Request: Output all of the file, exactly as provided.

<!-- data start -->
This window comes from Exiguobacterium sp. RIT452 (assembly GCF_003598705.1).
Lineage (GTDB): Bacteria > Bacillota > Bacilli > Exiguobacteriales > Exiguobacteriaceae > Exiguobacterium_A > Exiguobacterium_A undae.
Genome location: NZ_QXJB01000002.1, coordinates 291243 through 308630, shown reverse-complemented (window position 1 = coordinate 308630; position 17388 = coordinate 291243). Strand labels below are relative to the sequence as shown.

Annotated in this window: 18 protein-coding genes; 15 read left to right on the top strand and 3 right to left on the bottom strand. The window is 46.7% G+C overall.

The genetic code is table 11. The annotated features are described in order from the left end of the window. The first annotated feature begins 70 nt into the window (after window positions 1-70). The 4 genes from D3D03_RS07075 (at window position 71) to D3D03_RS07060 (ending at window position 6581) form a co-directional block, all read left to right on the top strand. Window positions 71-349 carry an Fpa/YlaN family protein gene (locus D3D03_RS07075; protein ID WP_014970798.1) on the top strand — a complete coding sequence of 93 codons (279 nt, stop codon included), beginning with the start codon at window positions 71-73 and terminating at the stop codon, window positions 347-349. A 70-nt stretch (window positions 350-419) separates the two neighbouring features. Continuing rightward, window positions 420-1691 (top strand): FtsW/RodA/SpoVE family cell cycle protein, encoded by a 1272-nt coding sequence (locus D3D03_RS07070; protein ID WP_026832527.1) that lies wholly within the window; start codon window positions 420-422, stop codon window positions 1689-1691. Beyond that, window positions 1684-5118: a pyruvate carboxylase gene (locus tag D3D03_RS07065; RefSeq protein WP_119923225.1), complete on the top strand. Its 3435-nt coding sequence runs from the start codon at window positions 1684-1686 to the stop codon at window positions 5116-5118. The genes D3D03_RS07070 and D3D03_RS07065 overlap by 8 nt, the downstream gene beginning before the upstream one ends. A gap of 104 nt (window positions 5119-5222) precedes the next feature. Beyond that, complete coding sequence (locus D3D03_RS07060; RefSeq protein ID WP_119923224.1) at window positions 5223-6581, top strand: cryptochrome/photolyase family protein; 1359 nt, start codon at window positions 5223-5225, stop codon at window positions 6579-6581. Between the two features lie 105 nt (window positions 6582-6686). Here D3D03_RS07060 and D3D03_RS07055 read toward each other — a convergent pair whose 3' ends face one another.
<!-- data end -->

This window comes from Exiguobacterium sp. RIT452 (assembly GCF_003598705.1).
Lineage (GTDB): Bacteria > Bacillota > Bacilli > Exiguobacteriales > Exiguobacteriaceae > Exiguobacterium_A > Exiguobacterium_A undae.
Genome location: NZ_QXJB01000002.1, coordinates 291243 through 308630, shown reverse-complemented (window position 1 = coordinate 308630; position 17388 = coordinate 291243). Strand labels below are relative to the sequence as shown.

Annotated in this window: 18 protein-coding genes; 15 read left to right on the top strand and 3 right to left on the bottom strand. The window is 46.7% G+C overall.

The genetic code is table 11. The annotated features are described in order from the left end of the window. The first annotated feature begins 70 nt into the window (after window positions 1-70). The 4 genes from D3D03_RS07075 (at window position 71) to D3D03_RS07060 (ending at window position 6581) form a co-directional block, all read left to right on the top strand. Window positions 71-349 carry an Fpa/YlaN family protein gene (locus D3D03_RS07075; protein ID WP_014970798.1) on the top strand — a complete coding sequence of 93 codons (279 nt, stop codon included), beginning with the start codon at window positions 71-73 and terminating at the stop codon, window positions 347-349. A 70-nt stretch (window positions 350-419) separates the two neighbouring features. Continuing rightward, window positions 420-1691 (top strand): FtsW/RodA/SpoVE family cell cycle protein, encoded by a 1272-nt coding sequence (locus D3D03_RS07070; protein ID WP_026832527.1) that lies wholly within the window; start codon window positions 420-422, stop codon window positions 1689-1691. Beyond that, window positions 1684-5118: a pyruvate carboxylase gene (locus tag D3D03_RS07065; RefSeq protein WP_119923225.1), complete on the top strand. Its 3435-nt coding sequence runs from the start codon at window positions 1684-1686 to the stop codon at window positions 5116-5118. The genes D3D03_RS07070 and D3D03_RS07065 overlap by 8 nt, the downstream gene beginning before the upstream one ends. A gap of 104 nt (window positions 5119-5222) precedes the next feature. Beyond that, complete coding sequence (locus D3D03_RS07060; RefSeq protein ID WP_119923224.1) at window positions 5223-6581, top strand: cryptochrome/photolyase family protein; 1359 nt, start codon at window positions 5223-5225, stop codon at window positions 6579-6581. Between the two features lie 105 nt (window positions 6582-6686). Here D3D03_RS07060 and D3D03_RS07055 read toward each other — a convergent pair whose 3' ends face one another.